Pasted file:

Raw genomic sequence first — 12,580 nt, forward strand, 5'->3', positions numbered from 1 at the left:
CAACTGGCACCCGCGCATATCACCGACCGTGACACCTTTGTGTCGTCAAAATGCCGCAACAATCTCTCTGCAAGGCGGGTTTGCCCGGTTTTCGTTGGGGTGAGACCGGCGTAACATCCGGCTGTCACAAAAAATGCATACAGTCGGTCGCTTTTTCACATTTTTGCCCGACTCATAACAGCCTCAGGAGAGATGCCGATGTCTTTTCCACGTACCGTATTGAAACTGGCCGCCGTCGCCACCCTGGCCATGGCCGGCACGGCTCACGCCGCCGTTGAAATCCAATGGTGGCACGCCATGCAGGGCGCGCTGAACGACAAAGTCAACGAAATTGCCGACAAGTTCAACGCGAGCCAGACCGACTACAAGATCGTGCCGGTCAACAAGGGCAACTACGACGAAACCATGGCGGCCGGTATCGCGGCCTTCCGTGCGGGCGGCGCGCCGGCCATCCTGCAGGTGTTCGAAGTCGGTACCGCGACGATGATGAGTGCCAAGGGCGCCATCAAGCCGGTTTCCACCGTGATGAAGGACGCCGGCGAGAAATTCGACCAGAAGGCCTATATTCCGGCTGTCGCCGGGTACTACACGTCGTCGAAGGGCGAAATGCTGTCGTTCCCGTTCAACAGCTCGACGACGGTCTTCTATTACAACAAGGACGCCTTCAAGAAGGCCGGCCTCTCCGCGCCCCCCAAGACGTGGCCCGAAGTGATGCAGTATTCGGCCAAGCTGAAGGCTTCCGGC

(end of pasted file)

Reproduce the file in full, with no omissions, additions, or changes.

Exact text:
Raw genomic sequence first — 12,580 nt, forward strand, 5'->3', positions numbered from 1 at the left:
CAACTGGCACCCGCGCATATCACCGACCGTGACACCTTTGTGTCGTCAAAATGCCGCAACAATCTCTCTGCAAGGCGGGTTTGCCCGGTTTTCGTTGGGGTGAGACCGGCGTAACATCCGGCTGTCACAAAAAATGCATACAGTCGGTCGCTTTTTCACATTTTTGCCCGACTCATAACAGCCTCAGGAGAGATGCCGATGTCTTTTCCACGTACCGTATTGAAACTGGCCGCCGTCGCCACCCTGGCCATGGCCGGCACGGCTCACGCCGCCGTTGAAATCCAATGGTGGCACGCCATGCAGGGCGCGCTGAACGACAAAGTCAACGAAATTGCCGACAAGTTCAACGCGAGCCAGACCGACTACAAGATCGTGCCGGTCAACAAGGGCAACTACGACGAAACCATGGCGGCCGGTATCGCGGCCTTCCGTGCGGGCGGCGCGCCGGCCATCCTGCAGGTGTTCGAAGTCGGTACCGCGACGATGATGAGTGCCAAGGGCGCCATCAAGCCGGTTTCCACCGTGATGAAGGACGCCGGCGAGAAATTCGACCAGAAGGCCTATATTCCGGCTGTCGCCGGGTACTACACGTCGTCGAAGGGCGAAATGCTGTCGTTCCCGTTCAACAGCTCGACGACGGTCTTCTATTACAACAAGGACGCCTTCAAGAAGGCCGGCCTCTCCGCGCCCCCCAAGACGTGGCCCGAAGTGATGCAGTATTCGGCCAAGCTGAAGGCTTCCGGC